One popular video game genre in the arcades was the space shooter: Whether it was the now-classic Galaga units or the horizontal Defender models, there always came a distinct sense of satisfaction at piloting your technologically advanced aircraft and defending the planet by blasting the crap out of alien intruders.
The Nintendo Entertainment System released its fair share of vertical shooters, including the military-themed Sky Shark and a modest little title from the now-legendary developer Rare called Captain Skyhawk. Completely played from a top-down perspective, it followed the mission of an advanced fighter jet in an effort to repel alien forces from destroying the world. It also featured levels where the pilot had to drop supplies to scientists, in order to form a more powerful weapon to destroy the alien base.Graphics
This game had remarkable graphics for an 8-bit title. Using isometric line drawing similar to those in Marble Madness, Skyhawk retained a faux three-dimensional effect, granting all the sceneries, ships, and effects a digital-framework feel that truly enhanced the gameplay. The clever developers deserve credit for creating such a unique, state-of-the-art appearance. The only downside was the somewhat repetitive appearance of the levels: Although the enemies, specific path, and colors changed, they otherwise retained a very similar feel.
Featuring music by renowned video game composer David Wise, the soundtrack soared to new heights compared to most games, and the sound effects were pitch-perfect: From the reverberating explosions, to the flight of the craft, to the rapid gunfire of the fighter’s cannons, this title stretched the NES to its effect limits.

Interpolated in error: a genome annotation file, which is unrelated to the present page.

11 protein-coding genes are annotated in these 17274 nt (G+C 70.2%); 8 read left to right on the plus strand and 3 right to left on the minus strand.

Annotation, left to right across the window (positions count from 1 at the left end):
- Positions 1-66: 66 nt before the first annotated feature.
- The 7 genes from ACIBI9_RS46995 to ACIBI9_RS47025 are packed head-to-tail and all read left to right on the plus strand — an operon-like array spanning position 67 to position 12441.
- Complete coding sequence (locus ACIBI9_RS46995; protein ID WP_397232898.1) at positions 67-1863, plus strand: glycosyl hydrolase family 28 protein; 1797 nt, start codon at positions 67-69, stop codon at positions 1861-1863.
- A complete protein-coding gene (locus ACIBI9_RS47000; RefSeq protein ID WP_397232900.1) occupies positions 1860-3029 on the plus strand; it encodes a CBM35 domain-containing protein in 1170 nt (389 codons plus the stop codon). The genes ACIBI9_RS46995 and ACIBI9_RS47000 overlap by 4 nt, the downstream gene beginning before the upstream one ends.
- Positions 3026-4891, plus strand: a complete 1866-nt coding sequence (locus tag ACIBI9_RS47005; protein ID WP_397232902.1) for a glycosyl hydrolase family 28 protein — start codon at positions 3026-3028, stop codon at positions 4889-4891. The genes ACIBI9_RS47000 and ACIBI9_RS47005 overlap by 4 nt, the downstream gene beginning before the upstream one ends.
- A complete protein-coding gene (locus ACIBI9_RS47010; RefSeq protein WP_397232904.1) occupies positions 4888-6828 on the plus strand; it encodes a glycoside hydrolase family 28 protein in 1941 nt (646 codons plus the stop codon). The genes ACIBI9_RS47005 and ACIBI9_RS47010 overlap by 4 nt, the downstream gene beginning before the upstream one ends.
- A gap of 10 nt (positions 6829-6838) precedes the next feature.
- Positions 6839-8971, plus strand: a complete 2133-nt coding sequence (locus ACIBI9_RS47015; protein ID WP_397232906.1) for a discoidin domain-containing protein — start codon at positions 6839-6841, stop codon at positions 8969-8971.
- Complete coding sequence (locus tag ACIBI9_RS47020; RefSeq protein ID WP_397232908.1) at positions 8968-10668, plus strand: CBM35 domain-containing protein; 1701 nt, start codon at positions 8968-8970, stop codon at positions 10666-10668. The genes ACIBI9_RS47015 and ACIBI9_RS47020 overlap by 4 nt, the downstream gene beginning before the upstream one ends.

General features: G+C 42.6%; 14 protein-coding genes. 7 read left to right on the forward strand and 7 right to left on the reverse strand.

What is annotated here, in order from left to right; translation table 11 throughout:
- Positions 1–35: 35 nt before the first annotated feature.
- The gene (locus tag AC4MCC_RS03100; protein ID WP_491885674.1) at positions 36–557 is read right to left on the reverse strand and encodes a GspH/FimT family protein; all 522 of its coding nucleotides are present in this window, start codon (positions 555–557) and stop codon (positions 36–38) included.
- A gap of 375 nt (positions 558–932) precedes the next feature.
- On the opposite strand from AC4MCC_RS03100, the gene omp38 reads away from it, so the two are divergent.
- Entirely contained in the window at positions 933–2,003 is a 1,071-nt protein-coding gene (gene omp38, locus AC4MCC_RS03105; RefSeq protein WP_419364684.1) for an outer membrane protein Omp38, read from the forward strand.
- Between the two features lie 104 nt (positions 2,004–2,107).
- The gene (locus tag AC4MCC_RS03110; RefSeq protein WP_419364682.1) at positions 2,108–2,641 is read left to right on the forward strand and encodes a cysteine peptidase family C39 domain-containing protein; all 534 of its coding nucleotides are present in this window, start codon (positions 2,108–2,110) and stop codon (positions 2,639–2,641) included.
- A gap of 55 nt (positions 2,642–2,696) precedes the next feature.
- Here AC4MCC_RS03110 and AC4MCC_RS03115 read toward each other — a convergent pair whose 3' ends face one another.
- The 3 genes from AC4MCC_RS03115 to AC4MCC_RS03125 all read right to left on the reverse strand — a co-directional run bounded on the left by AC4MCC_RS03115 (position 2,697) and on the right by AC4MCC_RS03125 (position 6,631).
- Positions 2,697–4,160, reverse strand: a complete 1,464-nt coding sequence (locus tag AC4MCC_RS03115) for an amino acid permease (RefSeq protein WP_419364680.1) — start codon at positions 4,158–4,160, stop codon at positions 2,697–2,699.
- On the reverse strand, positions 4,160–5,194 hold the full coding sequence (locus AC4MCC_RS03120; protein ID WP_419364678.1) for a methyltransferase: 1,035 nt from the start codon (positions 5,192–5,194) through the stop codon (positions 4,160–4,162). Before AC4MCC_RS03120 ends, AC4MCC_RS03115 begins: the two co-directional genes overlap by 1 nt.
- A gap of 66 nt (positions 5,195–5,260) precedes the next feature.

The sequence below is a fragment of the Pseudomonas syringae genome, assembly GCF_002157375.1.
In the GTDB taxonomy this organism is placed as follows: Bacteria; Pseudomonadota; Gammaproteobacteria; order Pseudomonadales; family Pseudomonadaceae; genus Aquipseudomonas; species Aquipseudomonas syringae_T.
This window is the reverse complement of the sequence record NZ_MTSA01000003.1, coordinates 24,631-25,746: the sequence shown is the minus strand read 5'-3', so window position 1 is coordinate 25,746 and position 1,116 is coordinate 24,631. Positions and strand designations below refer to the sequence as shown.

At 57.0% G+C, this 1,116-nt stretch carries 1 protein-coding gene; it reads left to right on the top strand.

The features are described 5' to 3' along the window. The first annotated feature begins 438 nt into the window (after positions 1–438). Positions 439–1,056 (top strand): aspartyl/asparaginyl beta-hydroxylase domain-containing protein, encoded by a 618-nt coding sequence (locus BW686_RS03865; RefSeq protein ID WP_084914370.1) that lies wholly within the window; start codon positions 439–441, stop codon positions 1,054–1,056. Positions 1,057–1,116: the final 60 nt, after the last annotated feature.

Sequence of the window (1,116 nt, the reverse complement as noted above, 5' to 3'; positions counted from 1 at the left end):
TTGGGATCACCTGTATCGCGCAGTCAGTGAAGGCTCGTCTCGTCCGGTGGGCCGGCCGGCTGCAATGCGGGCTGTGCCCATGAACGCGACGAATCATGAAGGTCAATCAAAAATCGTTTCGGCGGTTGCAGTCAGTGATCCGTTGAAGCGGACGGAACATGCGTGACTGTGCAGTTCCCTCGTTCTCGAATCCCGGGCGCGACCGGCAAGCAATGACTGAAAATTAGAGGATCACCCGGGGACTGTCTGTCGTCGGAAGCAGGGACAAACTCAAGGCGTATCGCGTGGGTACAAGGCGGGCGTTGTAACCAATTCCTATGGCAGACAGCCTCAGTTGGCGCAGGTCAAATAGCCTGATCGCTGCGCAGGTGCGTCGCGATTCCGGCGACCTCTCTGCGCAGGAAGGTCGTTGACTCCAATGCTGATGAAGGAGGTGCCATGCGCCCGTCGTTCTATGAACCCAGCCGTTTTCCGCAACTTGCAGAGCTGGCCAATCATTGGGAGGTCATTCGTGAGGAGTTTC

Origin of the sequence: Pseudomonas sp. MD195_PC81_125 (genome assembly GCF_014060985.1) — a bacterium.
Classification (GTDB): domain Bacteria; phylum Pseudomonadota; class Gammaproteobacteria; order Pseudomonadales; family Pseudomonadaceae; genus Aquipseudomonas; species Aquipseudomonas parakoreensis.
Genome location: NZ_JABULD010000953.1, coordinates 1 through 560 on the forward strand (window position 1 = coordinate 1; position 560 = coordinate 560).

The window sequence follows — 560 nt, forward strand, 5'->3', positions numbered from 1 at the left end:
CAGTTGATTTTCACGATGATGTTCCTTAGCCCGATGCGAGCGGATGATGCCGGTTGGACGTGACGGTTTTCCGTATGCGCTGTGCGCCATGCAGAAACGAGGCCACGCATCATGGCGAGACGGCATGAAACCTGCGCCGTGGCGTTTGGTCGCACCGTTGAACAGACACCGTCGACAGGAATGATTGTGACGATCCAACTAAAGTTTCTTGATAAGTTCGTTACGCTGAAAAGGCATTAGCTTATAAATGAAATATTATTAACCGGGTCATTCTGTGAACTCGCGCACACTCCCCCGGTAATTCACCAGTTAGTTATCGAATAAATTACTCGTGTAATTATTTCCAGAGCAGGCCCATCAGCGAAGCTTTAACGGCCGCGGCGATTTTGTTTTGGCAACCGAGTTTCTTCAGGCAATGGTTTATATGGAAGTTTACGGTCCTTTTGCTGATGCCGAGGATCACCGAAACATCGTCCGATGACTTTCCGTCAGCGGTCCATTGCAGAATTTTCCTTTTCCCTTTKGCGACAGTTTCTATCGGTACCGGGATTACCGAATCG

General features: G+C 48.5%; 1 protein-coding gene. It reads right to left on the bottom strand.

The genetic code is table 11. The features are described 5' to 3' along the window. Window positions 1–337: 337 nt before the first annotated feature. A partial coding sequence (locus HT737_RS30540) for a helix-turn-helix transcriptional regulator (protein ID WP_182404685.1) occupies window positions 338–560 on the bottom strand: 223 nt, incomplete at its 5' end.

The interesting thing about Skyhawk is that, although it is an interesting and enjoyable game, there definitely seemed to be more effort put into its packaging than into its play. The concept itself had been seen before, but Captain Skyhawk put it into an intergalactic battle across pretty landscapes and booming sounds. Once you boil it down to its basic elements though, Skyhawk is fairly ho-hum, with all of its innovations coming into the audiovisual department.
The game does have a steep learning curve, as the amount of difficulty will deter many. But there is a simple invincibility code, where the player can simple run his or her thumb around the control pad a few times while the credits are on before the game begins; after a flash signals the code has been entered, the craft is now completely invincible! This makes most of the game easy, though a few levels still require finesse precision, but whether invincible or not, the title is good for a few play-throughs at best.
Worth a look but not a love, Captain Skyhawk gets a thumbs-up for its space-age settings and an alright three stars out of five rating.